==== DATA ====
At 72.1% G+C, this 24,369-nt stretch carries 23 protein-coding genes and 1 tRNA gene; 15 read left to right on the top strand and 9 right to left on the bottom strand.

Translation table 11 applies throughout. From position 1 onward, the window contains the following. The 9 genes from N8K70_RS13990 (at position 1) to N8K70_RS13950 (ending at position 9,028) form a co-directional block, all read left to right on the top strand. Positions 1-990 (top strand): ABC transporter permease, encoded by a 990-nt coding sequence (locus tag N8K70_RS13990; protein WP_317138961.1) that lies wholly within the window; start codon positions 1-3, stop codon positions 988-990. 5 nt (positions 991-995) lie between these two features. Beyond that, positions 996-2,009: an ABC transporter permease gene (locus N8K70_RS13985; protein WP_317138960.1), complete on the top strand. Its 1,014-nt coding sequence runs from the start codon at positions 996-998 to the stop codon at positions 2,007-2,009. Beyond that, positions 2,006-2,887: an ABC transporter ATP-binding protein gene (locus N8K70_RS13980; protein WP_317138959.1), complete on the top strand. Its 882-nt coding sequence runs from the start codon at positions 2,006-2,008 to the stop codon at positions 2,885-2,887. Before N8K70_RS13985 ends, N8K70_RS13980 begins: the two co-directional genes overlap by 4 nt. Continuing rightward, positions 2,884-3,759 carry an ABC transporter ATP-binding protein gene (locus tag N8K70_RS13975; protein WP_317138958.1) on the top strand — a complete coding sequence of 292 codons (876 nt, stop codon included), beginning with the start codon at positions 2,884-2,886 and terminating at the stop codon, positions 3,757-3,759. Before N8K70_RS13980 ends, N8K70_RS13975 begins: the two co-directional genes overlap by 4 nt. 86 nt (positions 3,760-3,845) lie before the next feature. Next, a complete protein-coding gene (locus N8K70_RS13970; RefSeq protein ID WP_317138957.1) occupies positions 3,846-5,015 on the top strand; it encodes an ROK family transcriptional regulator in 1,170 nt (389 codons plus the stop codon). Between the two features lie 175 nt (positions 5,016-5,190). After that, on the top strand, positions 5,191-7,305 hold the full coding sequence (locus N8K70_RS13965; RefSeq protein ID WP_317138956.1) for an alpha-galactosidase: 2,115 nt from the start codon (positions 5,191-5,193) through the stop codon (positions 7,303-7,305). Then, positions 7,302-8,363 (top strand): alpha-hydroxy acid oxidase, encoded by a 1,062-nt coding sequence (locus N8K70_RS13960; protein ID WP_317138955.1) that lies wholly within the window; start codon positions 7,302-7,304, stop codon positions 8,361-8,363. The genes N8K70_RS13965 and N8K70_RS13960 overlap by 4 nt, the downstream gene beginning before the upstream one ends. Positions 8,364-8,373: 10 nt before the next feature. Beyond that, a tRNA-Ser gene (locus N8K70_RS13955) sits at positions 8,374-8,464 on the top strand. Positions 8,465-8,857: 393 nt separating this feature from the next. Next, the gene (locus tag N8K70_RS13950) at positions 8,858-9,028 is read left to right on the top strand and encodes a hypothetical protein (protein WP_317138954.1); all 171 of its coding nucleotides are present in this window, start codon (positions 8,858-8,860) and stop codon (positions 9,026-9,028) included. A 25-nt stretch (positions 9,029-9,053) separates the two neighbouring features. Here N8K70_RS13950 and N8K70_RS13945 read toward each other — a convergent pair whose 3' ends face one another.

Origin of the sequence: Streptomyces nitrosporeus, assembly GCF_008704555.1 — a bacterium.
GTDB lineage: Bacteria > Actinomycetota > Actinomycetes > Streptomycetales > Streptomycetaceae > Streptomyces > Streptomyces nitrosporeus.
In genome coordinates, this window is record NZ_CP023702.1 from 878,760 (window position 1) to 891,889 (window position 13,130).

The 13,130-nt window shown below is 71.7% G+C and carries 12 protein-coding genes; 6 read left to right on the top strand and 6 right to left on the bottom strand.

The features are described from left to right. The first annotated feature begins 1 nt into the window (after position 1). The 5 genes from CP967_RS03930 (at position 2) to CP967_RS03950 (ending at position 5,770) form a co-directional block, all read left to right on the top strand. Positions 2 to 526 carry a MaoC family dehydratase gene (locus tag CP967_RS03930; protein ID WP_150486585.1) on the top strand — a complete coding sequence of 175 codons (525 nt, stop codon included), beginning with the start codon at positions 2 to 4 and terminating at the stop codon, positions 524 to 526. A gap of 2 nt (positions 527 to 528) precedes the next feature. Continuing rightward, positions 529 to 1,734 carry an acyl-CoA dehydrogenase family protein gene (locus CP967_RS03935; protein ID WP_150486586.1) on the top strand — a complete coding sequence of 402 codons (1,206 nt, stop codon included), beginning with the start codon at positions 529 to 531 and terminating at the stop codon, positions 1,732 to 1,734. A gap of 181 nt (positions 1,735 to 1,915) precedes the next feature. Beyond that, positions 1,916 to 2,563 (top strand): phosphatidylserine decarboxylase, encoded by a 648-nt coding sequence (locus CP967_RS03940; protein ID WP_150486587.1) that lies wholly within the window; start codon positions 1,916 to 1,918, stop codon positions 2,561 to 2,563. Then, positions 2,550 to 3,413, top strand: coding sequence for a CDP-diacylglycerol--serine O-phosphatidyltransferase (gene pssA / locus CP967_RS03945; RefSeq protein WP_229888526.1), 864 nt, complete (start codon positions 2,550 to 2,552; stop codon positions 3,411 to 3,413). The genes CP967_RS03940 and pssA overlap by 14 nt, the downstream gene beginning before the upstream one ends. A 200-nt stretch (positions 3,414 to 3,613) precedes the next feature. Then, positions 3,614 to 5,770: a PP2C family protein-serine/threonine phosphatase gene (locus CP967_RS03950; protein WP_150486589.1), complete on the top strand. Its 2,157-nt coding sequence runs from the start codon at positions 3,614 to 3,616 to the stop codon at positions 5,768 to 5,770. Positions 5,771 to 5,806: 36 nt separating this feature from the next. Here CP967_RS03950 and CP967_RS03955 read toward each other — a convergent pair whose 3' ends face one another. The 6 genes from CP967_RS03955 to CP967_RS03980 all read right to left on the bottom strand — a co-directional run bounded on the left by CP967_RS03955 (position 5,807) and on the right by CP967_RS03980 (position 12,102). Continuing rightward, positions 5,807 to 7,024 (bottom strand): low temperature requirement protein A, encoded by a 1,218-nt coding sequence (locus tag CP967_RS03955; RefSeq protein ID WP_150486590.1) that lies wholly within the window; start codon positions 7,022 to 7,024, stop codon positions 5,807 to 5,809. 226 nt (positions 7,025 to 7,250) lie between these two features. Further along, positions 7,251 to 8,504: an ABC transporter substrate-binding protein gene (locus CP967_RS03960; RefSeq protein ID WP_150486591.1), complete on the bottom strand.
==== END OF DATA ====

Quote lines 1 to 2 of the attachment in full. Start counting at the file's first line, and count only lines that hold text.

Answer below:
At 72.1% G+C, this 24,369-nt stretch carries 23 protein-coding genes and 1 tRNA gene; 15 read left to right on the top strand and 9 right to left on the bottom strand.

Translation table 11 applies throughout. From position 1 onward, the window contains the following. The 9 genes from N8K70_RS13990 (at position 1) to N8K70_RS13950 (ending at position 9,028) form a co-directional block, all read left to right on the top strand. Positions 1-990 (top strand): ABC transporter permease, encoded by a 990-nt coding sequence (locus tag N8K70_RS13990; protein WP_317138961.1) that lies wholly within the window; start codon positions 1-3, stop codon positions 988-990. 5 nt (positions 991-995) lie between these two features. Beyond that, positions 996-2,009: an ABC transporter permease gene (locus N8K70_RS13985; protein WP_317138960.1), complete on the top strand. Its 1,014-nt coding sequence runs from the start codon at positions 996-998 to the stop codon at positions 2,007-2,009. Beyond that, positions 2,006-2,887: an ABC transporter ATP-binding protein gene (locus N8K70_RS13980; protein WP_317138959.1), complete on the top strand. Its 882-nt coding sequence runs from the start codon at positions 2,006-2,008 to the stop codon at positions 2,885-2,887. Before N8K70_RS13985 ends, N8K70_RS13980 begins: the two co-directional genes overlap by 4 nt. Continuing rightward, positions 2,884-3,759 carry an ABC transporter ATP-binding protein gene (locus tag N8K70_RS13975; protein WP_317138958.1) on the top strand — a complete coding sequence of 292 codons (876 nt, stop codon included), beginning with the start codon at positions 2,884-2,886 and terminating at the stop codon, positions 3,757-3,759. Before N8K70_RS13980 ends, N8K70_RS13975 begins: the two co-directional genes overlap by 4 nt. 86 nt (positions 3,760-3,845) lie before the next feature. Next, a complete protein-coding gene (locus N8K70_RS13970; RefSeq protein ID WP_317138957.1) occupies positions 3,846-5,015 on the top strand; it encodes an ROK family transcriptional regulator in 1,170 nt (389 codons plus the stop codon). Between the two features lie 175 nt (positions 5,016-5,190). After that, on the top strand, positions 5,191-7,305 hold the full coding sequence (locus N8K70_RS13965; RefSeq protein ID WP_317138956.1) for an alpha-galactosidase: 2,115 nt from the start codon (positions 5,191-5,193) through the stop codon (positions 7,303-7,305). Then, positions 7,302-8,363 (top strand): alpha-hydroxy acid oxidase, encoded by a 1,062-nt coding sequence (locus N8K70_RS13960; protein ID WP_317138955.1) that lies wholly within the window; start codon positions 7,302-7,304, stop codon positions 8,361-8,363. The genes N8K70_RS13965 and N8K70_RS13960 overlap by 4 nt, the downstream gene beginning before the upstream one ends. Positions 8,364-8,373: 10 nt before the next feature. Beyond that, a tRNA-Ser gene (locus N8K70_RS13955) sits at positions 8,374-8,464 on the top strand. Positions 8,465-8,857: 393 nt separating this feature from the next. Next, the gene (locus tag N8K70_RS13950) at positions 8,858-9,028 is read left to right on the top strand and encodes a hypothetical protein (protein WP_317138954.1); all 171 of its coding nucleotides are present in this window, start codon (positions 8,858-8,860) and stop codon (positions 9,026-9,028) included. A 25-nt stretch (positions 9,029-9,053) separates the two neighbouring features. Here N8K70_RS13950 and N8K70_RS13945 read toward each other — a convergent pair whose 3' ends face one another.